Author and journalist Ben Fong-Torres, who once oversaw a KUSF show devoted to KSAN jocks, cites the LGBT-friendly, dance-music-focused KNGY 92.7 as a recent example of investors willing to try out a “restricted” format. “They were a good solid city station that sounded quite loose,” he explains. “But even there they weren’t able to sell much advertising because they were limited to the demographic in San Francisco and they couldn’t make enough to pay their debts.”

Nonetheless, Fong-Torres continues to be approached by radio lovers eager to start a great music station. “I’ve told them what I’m telling you,” he says. “It’s really difficult to acquire a stick in these parts, to grab whatever best signals there are.” This is especially true with USC/KDFC rumored to be on a quest for frequencies south of SF.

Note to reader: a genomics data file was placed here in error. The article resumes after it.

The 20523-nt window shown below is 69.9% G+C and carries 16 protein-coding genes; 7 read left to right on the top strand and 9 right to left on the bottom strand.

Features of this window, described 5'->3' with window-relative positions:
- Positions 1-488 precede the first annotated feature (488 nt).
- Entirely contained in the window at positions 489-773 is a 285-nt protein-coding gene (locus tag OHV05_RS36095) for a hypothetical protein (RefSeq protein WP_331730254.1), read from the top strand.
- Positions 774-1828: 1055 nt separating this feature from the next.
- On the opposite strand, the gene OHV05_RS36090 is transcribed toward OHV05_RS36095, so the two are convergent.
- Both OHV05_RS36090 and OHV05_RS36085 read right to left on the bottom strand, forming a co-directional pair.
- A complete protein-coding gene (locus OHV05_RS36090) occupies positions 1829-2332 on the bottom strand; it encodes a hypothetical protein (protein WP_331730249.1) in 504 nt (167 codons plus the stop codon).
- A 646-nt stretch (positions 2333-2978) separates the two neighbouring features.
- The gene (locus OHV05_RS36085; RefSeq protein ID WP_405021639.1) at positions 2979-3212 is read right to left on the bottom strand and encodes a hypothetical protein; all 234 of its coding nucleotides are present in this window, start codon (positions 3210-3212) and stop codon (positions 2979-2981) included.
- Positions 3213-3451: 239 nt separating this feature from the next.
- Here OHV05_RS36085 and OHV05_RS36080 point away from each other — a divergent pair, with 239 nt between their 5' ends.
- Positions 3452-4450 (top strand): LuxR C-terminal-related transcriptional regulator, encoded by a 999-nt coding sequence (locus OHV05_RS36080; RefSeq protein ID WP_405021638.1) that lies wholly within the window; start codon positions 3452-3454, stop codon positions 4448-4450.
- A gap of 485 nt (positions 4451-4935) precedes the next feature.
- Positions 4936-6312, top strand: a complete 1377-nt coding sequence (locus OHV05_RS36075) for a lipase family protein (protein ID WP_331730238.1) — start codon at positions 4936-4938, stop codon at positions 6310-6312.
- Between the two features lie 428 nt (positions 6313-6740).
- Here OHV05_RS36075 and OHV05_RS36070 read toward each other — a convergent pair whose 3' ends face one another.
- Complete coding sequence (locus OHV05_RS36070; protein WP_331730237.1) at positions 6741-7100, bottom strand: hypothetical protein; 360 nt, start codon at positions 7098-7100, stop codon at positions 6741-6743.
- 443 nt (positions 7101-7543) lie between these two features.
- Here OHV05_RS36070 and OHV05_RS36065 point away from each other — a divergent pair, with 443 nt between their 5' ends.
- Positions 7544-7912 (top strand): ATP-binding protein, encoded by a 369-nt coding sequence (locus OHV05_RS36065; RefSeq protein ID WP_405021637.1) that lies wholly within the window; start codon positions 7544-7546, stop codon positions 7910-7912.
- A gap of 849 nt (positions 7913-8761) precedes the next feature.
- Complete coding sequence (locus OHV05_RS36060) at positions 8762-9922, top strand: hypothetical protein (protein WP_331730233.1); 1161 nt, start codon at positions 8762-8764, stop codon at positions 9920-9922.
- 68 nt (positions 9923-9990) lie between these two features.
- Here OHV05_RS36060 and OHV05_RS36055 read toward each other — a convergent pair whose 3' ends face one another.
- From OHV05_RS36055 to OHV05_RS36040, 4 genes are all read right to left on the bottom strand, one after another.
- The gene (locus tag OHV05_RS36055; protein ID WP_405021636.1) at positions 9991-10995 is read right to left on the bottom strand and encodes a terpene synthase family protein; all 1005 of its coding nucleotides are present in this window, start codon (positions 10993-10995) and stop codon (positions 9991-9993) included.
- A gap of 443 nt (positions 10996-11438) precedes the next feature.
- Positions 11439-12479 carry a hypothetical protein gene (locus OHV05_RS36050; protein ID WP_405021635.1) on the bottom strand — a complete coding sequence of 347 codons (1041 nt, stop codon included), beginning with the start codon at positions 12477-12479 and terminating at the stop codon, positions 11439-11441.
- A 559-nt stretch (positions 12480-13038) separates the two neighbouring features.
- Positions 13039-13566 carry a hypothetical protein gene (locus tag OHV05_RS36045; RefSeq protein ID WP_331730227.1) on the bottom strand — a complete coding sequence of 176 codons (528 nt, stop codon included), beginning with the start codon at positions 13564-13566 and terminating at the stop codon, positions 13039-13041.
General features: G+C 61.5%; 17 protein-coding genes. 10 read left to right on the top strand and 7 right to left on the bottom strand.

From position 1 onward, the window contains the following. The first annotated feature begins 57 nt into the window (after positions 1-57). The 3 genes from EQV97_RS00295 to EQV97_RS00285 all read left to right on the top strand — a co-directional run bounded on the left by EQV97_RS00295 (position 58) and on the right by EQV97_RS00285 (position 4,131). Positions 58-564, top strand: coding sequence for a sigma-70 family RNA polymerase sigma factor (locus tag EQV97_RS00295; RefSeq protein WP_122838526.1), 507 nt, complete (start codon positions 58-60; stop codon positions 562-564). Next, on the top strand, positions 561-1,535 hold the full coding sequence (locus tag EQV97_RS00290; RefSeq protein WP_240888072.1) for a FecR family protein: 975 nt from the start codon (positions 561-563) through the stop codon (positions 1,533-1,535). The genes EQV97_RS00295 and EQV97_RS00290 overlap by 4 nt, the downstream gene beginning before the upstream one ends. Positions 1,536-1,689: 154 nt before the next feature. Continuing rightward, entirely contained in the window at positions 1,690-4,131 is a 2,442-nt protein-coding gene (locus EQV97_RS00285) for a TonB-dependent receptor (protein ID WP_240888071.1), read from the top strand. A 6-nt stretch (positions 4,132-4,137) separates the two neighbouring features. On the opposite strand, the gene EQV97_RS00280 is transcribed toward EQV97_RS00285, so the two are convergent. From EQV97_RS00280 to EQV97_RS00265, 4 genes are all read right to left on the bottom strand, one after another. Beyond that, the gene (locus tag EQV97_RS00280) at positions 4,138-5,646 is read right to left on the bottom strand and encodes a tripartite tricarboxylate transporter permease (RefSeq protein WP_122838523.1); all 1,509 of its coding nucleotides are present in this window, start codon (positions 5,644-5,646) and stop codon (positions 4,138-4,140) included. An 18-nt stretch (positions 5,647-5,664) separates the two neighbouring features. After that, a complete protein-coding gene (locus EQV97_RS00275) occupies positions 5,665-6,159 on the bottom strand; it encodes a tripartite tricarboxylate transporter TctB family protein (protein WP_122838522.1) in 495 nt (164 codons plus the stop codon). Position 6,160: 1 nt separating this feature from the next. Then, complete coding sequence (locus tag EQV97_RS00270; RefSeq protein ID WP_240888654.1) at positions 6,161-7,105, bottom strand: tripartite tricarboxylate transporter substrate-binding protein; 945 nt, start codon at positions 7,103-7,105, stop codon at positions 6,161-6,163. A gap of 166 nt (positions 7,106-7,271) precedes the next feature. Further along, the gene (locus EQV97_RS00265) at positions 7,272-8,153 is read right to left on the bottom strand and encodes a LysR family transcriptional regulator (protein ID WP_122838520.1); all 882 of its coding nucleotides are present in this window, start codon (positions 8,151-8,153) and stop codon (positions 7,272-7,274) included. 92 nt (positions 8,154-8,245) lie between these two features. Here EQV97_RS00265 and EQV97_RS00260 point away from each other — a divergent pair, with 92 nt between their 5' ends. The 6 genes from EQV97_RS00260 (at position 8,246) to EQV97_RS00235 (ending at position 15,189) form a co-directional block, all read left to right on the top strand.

“There are some dreamers out there who think about it,” muses Fong-Torres. “A single person who’s willing to bankroll a station just out of the goodness of his or her heart and let people spread good music — someone like Paul Allen, who did KEXP in Seattle.”



The University of San Francisco has touted the sale of KUSF’s frequency and the station’s proposed shift to online radio as a teaching opportunity. But the real lesson may be a reminder of the value of the city’s assets — and how easily they can be taken away. “We’re learning how unbelievably sacred bandwidth is on the FM dial,” says Irwin Swirnoff, who was a musical director at the station.

Swirnoff and the Save KUSF campaign hope USF will give the community an opportunity to buy the university’s transmitter, much as Southern Vermont College’s WBTN 1370 AM was purchased by a local nonprofit.

For Swirnoff and many others, listener-generated playlists can’t substitute for the human touch. “DJs get to tell a story through music,” he explains. “They’re able to reach a range of emotions and [speak to] the factors that are in the city at that moment, its nature and politics. Through music, they can create a moving dialogue and story.”